There’s a lot of sex in True Blood; however, I’ve come to expect that from an HBO show. After all, one has to do something to earn the right to be on a premium network. The overall story of the show could probably do for a little less explicit sexuality and nudity, but I’ve yet to be offended by it—even by the “fangbanging” scenes (humans getting bitten/eaten during sexy-time with vampires). Occasionally, the sexual content advances the story (such as when Sam and Tara begin a casual fling or when Jason Stackhouse gets high on vampire blood—also referred to as simply “V”—and brings home a girl that seems like she has the potential to tame the man-whore), but most often it’s just kind of there. It’s not overpowering, and it’s not really offensive. If it ever gets to the point where it detracts from the narrative, I’ll complain, but until then, it’s an element that, for once, I’m actually pretty apathetic toward.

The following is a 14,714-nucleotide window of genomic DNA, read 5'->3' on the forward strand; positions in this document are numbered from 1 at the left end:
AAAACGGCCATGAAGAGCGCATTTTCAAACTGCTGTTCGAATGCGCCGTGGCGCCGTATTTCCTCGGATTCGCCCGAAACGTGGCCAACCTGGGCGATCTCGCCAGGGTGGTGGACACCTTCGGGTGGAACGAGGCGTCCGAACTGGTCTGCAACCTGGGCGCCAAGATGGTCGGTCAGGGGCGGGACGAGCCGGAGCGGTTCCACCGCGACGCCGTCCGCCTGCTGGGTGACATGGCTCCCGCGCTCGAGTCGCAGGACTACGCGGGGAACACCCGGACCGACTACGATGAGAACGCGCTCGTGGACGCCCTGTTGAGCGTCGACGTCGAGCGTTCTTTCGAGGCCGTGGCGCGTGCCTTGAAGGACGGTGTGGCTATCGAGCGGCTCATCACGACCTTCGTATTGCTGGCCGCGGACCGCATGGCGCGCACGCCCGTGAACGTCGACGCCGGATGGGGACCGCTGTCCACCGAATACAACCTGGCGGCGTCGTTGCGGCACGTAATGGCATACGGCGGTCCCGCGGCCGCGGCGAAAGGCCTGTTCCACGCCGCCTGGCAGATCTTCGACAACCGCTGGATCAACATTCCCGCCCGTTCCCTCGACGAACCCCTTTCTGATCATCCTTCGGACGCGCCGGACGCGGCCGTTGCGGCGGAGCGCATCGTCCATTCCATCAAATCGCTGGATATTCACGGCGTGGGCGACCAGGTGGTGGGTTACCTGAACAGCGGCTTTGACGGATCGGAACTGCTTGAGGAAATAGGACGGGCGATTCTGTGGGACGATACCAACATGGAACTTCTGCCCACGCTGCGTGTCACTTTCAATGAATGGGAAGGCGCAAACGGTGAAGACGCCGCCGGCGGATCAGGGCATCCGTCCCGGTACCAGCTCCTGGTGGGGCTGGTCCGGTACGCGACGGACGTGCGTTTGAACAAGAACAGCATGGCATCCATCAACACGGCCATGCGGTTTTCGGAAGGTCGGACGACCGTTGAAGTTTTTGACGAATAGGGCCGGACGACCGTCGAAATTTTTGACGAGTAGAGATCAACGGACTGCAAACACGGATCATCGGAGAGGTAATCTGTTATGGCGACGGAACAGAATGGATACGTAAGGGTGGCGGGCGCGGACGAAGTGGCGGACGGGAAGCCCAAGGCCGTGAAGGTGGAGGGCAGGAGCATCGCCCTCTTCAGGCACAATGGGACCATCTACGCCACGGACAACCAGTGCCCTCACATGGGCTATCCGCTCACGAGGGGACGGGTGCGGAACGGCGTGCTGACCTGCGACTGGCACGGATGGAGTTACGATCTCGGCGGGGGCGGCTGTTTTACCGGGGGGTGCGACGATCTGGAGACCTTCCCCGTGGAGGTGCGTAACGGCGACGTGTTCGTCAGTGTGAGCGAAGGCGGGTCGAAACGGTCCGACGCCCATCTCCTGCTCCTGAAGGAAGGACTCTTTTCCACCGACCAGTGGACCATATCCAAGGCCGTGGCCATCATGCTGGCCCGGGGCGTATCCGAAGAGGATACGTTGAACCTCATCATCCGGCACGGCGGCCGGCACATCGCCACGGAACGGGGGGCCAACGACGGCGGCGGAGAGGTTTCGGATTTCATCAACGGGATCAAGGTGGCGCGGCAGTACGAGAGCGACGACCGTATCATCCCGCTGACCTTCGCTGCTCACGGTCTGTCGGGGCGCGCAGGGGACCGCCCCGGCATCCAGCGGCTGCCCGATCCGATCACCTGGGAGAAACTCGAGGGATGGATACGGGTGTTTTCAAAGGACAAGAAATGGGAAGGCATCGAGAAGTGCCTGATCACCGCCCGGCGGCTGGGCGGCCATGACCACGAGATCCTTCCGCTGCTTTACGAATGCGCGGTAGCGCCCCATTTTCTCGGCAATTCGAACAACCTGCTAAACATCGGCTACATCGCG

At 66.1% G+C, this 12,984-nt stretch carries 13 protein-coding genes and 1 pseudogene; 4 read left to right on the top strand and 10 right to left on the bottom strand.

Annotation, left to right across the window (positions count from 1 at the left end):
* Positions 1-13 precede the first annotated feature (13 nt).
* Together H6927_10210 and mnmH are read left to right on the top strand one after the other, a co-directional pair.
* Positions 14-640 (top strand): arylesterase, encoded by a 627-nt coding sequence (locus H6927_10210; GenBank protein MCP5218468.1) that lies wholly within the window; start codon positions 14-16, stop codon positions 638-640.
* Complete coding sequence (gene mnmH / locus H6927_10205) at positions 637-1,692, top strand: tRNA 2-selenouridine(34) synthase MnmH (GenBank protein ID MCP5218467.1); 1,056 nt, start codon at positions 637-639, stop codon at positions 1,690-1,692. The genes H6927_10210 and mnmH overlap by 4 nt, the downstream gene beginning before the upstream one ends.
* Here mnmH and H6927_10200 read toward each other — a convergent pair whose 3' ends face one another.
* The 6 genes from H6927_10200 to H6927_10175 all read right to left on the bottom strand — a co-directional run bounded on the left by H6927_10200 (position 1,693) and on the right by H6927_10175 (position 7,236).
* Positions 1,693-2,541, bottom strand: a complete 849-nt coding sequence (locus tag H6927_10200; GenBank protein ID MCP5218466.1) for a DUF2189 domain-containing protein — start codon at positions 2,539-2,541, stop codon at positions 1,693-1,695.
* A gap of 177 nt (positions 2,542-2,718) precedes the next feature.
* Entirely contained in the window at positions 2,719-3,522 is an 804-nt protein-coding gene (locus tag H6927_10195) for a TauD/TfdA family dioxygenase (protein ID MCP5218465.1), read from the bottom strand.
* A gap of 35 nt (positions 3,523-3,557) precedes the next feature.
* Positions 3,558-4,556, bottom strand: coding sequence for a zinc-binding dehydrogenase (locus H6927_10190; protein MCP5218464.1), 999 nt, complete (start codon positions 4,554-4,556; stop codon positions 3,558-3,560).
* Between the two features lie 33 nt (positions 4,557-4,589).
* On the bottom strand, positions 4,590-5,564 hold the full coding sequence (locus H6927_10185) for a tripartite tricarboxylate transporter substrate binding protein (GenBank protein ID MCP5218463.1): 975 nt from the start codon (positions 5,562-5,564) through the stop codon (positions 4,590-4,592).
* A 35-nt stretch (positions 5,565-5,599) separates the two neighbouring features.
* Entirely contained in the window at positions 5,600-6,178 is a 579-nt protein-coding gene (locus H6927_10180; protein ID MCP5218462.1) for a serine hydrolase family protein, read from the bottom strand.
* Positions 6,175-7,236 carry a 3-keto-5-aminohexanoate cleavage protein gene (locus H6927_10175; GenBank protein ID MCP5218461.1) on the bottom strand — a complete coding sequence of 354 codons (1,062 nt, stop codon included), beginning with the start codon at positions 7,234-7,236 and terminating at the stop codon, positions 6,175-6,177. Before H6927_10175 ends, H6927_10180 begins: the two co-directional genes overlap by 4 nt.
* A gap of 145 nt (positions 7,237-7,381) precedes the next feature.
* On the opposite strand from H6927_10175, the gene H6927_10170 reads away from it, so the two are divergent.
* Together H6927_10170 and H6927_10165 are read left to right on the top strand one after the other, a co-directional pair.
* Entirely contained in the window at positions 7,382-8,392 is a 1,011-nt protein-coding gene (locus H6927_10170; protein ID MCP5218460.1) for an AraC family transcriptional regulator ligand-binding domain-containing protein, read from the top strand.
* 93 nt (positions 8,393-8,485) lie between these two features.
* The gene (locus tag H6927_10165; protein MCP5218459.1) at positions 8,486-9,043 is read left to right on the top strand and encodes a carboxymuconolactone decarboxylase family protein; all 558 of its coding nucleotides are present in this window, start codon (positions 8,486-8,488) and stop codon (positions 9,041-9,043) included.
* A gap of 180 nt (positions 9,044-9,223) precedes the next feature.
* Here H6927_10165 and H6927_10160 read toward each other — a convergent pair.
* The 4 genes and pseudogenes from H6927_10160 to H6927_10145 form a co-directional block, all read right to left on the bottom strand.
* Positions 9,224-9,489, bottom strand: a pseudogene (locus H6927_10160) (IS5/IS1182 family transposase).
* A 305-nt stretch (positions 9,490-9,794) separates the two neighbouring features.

Overall, I’m a huge fan of the series, and I look forward to seeing how it plays out over the next few seasons. I wish it were possible for me to already have Season 2, but unfortunately, S2 is just now airing on HBO, so that means I have a while to wait to get my fix. If only HBO would make friends with Hulu so I could get even more wonderful, free entertainment from the aliens in my computer box.
And given that I’ve heard the novels are even better than the show, I have a few credits that I’ve not used on Audible.com I’m thinking of using to pick up the first of The Southern Vampire Mysteries since I’m almost done with my current audiobook (Ringworld by Larry Niven, if anyone cares). I don’t know if I want to completely absorb myself in a single franchise right now, but with as much as I’ve enjoyed the short first season of the television series, I can only imagine how much I will enjoy the much lengthier series of novels.